I will write today. I will push these words out like a mother in labor. I will scream and curse and clench my fists and push this baby onto the pages of my screen so I can cut the umbilical cord to this five-year act of treading water.
I wrote this before I began cardio this morning. The mere act of sitting down and typing these few sentences shifted my day just enough that I was late getting started on cardio, late getting back to eat breakfast, late getting in the shower, late getting to my morning appointment.
I always joke that I’ll be late to my own funeral. That’s probably the only time being late would be rewarded. Though maybe not. What about when you are late meeting your goals but you learn something from the detour?
I had a goal. Scratch that. I have a goal. They say you should say your goal or aspiration out loud and often so that it comes to fruition. But since my goal is about writing, I should write my goal. I want my Masters degree in Creative Writing. I want to stop personal training. Personal training was never supposed to be a steady occupation. It was a pit stop. Like running into a 7-11 to go to the bathroom and grab a diet Coke and some gum during a road trip. For five years now, I have needed to finish a piece of writing of mine with the intent to send it in as part of my application to schools I’ve chosen. It has been this past month that I have finally sat down again after multiple attempts over multiple years and returned to that piece of writing. Late. I would say I made a mistake, but I look at everything I’ve done and experienced over the past five years, and I know that’s not an accurate representation of a shift in plans.
To be sure, there is a literal, tangible deadline if I want to attempt to start a program in the spring of 2018. But there is also a looming figurative deadline. And so, if I don’t make it happen soon, then it will certainly be a mistake.
I remember one Saturday morning run I had done several years ago, back when I was in a tough relationship. (Wait…what relationship of mine hasn’t been tough? But I digress.) Headphones blaring louder than whirring traffic, heat of sun beating harder than my heart, skin sweating like a leaky showerhead, tennis shoes pounding pavement with purpose. I came to an intersection, looked left, looked right, looked left again, ran forward. A car streaked by, a flash out of the corner of my eye. He had run a red light. He had nearly run me out of my running. My thought at the time? I need to break up with this guy. (Not the guy in the car, of course…the guy in my life.) I knew that if I continued to allow myself to be unhappy, I would regret that decision of self-disrespect and stagnancy to my dying day.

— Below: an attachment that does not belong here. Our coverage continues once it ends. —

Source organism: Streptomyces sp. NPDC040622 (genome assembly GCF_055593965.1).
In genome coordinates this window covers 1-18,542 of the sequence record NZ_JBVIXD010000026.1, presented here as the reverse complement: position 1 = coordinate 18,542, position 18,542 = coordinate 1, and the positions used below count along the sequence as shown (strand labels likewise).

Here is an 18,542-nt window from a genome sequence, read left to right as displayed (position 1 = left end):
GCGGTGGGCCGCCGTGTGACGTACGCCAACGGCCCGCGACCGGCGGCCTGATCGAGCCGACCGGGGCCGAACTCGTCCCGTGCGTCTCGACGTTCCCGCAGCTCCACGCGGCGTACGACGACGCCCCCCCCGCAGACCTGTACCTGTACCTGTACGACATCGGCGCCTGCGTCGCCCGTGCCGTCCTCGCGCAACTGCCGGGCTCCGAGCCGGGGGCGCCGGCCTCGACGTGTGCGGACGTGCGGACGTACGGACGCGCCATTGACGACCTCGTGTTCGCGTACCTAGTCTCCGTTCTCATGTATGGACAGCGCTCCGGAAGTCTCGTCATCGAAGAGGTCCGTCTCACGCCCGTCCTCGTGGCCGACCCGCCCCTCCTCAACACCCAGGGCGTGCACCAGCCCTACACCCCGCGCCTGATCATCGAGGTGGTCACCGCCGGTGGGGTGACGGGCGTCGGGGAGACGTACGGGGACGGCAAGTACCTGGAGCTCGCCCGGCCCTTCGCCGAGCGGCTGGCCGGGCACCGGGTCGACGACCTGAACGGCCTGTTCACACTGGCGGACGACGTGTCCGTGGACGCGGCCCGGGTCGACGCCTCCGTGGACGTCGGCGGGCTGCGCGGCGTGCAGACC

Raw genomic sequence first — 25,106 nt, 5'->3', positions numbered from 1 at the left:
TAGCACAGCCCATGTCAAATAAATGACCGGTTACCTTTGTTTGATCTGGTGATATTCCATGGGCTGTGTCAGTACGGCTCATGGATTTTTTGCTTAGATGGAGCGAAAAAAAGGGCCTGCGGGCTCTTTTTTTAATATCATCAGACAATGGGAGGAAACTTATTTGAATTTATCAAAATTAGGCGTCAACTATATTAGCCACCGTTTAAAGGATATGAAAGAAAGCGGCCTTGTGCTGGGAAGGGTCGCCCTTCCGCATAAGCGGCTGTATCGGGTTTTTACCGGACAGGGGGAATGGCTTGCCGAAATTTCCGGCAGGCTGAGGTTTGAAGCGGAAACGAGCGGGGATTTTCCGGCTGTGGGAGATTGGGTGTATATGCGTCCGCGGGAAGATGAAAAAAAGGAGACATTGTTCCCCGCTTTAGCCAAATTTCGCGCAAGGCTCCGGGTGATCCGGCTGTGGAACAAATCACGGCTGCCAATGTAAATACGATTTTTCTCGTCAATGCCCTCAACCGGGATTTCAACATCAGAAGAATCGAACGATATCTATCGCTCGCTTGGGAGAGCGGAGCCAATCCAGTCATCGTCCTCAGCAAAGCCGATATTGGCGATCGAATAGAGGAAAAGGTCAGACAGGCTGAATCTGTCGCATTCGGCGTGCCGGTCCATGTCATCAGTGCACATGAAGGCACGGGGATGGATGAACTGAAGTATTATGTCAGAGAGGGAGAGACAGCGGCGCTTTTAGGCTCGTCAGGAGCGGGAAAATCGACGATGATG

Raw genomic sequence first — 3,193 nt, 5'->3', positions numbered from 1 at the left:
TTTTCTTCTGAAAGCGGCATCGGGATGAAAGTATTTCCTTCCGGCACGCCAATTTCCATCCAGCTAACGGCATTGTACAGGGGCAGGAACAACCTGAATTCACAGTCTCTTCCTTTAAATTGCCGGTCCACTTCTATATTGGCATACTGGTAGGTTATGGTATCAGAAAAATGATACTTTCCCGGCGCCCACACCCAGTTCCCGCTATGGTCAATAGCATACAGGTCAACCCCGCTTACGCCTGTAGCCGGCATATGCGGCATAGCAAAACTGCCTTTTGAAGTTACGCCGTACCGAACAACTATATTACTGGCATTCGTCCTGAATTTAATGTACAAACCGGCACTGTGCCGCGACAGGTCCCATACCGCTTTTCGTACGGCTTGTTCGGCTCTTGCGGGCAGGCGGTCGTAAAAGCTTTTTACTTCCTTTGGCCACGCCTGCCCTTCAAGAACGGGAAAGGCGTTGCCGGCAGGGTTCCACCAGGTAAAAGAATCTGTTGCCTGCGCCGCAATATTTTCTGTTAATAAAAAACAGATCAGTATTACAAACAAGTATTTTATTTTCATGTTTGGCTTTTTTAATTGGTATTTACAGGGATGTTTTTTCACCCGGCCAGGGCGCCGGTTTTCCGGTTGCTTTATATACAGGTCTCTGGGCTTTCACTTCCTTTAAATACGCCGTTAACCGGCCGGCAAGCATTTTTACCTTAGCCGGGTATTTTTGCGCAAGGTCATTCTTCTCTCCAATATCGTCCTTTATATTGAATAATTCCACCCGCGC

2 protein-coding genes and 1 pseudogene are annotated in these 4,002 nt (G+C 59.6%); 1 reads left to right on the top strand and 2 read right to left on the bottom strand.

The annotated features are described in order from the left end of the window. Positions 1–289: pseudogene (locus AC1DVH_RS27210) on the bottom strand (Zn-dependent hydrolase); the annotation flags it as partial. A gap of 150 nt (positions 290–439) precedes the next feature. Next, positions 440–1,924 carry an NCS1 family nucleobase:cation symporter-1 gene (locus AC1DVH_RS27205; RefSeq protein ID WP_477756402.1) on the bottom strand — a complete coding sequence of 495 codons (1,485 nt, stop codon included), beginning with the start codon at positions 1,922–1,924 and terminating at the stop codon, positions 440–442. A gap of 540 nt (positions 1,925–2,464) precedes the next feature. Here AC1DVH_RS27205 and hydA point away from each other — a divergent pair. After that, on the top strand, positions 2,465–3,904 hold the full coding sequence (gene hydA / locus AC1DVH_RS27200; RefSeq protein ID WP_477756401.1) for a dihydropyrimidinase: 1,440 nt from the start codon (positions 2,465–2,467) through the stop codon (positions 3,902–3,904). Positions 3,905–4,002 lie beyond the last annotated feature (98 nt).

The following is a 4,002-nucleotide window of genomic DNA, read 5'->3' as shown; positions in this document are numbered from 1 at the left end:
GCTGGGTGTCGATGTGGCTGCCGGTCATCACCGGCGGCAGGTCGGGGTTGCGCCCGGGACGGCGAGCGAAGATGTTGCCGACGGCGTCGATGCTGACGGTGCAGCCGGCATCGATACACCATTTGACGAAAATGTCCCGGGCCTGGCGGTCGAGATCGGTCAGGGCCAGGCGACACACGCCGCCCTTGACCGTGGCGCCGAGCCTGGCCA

I kind of feel that way today. I feel like I’ve been treading water. And my legs are tired. And my eyes want a change of scenery. I’m just waiting for my brain to catch up. For my heart to release. For the prison bars of doubt to bend just enough for me to slip my body through and escape. I may need to pretend I am Wonder Woman and do a little pushing. Push my fears. Push my words. Push my life.
Of my skull
It sometimes feels
Stuffed with cotton
Cotton thoughts muted
Like when a Q-tip digs
Digs too deeply
Into my ear canal
Lowering the volume
The volume of life
Copyright 2017, Jodi Leigh Miller
Note: I originally had a different title to this post, but I changed it. The biggest fear a writer faces is losing his or her work. This is word choreography. It is rarely memorized. So writers depend upon the reliability of either pen-to-paper methods or technology. I was on a slight writing spree this morning while I sat and drank iced coffee and read my novel at a local cafe. I kept putting the book down and jotting thoughts into the Notes section of my iPhone. I decided this evening to share this particular blurb, but when I proceeded to copy and paste the paragraphs into an email, it looked like half of the writing disappeared. Like one minute you see droplets of water on your windshield and the next they are dried up and gone, leaving only spots as reminders that water was once falling out of the sky. I nearly cried. But it was just a bug, and the words reappeared. Thankfully. So here they are. They may not be as magical to you as they are to me. But I do like to think of my writing as akin to unicorns. After all, I have to half live in an imaginary world to get my magic to flow. So go on and read below.
. . . .
I don't think a writer can be a truly unique, creative, candid whiz of words without experiencing every emotion, enveloping him or herself in the extremes of the heart and mind like a teenage boy swimming in clouds of cologne in preparation for a first date.
I am moody.
I am different.
I see the world as one sees a movie. I sometimes lie back in my lounger, snack on popcorn, and let my eyes scan the screen. And sometimes I sit on the edge of the cushion, gripped in the scent of performance and emotional enhancement. But all the while, I remain aware that I am a bystander, an eavesdropper, a voyeur. I am real. You are the movie. Or, if you are in my life even for a teensy bit, you will become a character in my written world of woe and wonder.
Don't like me.
It's all the same.
Life. As it should be. Can be. Will be. When I wrote about me. And write about you. I swear I will finish a book before I am through.
Jodi Leigh Miller is a Women's Physique IFBB Pro with experience in all divisions. She is a record-achieving power-lifter, posing specialist, certified trainer, life coach, and author. She holds an English degree from The University of Texas at Austin and is a certified educator. Jodi was recently accepted into the low-residency MFA in Writing program at Pacific University Oregon and begins January 2018. She is an experienced, knowledgeable, multifaceted phenom who shares her soul in this blog.